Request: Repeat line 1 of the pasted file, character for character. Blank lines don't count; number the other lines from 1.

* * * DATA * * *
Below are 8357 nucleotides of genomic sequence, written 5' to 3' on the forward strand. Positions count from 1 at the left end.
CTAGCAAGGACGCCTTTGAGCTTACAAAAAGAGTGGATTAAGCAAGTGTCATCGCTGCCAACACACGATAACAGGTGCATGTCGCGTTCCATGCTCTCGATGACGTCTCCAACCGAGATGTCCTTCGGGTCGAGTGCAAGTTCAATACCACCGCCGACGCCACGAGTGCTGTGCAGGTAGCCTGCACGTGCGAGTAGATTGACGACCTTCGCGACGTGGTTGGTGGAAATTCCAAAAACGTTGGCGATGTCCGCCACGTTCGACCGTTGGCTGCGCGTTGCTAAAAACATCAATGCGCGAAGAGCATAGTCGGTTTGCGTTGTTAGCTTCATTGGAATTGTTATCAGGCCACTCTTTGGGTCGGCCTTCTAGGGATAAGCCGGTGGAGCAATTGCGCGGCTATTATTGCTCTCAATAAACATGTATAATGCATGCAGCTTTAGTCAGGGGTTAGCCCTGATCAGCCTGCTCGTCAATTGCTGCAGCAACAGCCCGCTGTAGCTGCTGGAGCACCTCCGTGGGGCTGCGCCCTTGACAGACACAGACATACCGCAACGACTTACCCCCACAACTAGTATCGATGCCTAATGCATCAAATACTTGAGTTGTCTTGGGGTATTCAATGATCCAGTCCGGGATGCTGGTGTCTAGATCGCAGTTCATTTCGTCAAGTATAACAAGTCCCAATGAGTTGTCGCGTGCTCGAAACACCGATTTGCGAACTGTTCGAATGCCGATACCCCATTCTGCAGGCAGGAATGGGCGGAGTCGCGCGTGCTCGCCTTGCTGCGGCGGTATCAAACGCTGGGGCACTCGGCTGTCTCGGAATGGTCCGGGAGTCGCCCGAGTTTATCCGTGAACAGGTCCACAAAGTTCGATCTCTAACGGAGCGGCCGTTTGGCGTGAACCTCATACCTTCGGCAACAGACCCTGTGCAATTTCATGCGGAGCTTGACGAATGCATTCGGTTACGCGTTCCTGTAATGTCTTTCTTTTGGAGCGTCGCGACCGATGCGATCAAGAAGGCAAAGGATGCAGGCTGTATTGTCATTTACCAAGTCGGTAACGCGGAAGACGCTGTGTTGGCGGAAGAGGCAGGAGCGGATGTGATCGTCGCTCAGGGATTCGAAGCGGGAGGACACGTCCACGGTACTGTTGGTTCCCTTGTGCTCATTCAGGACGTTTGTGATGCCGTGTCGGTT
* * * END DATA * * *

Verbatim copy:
Below are 8357 nucleotides of genomic sequence, written 5' to 3' on the forward strand. Positions count from 1 at the left end.